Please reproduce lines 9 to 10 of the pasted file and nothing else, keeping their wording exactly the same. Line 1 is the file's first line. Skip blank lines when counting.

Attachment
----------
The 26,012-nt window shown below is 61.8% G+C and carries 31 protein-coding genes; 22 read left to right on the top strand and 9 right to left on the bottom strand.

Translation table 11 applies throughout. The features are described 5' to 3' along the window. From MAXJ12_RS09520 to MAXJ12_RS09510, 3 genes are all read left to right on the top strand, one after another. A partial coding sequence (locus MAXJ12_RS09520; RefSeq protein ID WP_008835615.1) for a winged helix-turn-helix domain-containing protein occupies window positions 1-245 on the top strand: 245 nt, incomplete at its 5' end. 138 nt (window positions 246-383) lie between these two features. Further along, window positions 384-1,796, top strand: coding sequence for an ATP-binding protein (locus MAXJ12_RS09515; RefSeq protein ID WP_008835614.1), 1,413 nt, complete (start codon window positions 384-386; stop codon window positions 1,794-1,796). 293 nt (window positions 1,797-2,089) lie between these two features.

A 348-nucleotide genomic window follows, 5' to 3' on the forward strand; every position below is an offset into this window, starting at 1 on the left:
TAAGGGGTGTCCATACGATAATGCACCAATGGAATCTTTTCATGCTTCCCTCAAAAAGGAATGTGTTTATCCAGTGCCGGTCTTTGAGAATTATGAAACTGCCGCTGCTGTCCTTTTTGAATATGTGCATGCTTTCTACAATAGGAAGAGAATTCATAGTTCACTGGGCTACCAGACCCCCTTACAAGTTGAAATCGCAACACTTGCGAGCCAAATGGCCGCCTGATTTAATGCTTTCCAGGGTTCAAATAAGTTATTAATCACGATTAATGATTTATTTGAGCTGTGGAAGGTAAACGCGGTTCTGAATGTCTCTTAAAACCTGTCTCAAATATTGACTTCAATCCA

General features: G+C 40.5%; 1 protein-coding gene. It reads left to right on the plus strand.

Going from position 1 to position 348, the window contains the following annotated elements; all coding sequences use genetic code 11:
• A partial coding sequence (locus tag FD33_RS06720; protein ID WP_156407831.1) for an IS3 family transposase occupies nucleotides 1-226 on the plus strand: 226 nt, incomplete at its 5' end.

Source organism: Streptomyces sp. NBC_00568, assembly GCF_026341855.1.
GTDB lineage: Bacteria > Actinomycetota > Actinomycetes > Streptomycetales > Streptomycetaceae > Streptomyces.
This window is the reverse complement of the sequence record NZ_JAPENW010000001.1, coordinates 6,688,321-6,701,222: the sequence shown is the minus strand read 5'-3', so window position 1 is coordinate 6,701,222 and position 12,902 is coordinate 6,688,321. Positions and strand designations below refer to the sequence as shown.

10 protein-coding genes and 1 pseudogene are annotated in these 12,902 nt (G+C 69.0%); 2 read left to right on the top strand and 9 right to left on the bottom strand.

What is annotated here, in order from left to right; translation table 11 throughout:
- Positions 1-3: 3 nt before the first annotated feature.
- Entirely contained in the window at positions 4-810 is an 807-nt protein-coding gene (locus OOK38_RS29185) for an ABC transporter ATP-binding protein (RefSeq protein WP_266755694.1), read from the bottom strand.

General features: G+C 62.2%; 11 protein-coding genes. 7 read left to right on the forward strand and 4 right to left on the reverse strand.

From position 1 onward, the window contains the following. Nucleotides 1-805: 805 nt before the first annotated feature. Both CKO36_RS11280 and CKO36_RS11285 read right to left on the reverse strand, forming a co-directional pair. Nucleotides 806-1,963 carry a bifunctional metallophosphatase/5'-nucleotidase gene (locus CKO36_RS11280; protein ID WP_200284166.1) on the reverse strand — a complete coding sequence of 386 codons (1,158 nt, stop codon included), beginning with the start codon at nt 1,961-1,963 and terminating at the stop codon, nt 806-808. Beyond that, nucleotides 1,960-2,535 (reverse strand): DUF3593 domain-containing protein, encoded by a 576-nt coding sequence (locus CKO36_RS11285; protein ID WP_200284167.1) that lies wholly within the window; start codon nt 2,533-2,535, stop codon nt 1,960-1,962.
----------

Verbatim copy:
GTDB lineage: Bacteria > Actinomycetota > Actinomycetes > Streptomycetales > Streptomycetaceae > Streptomyces.
This window is the reverse complement of the sequence record NZ_JAPENW010000001.1, coordinates 6,688,321-6,701,222: the sequence shown is the minus strand read 5'-3', so window position 1 is coordinate 6,701,222 and position 12,902 is coordinate 6,688,321. Positions and strand designations below refer to the sequence as shown.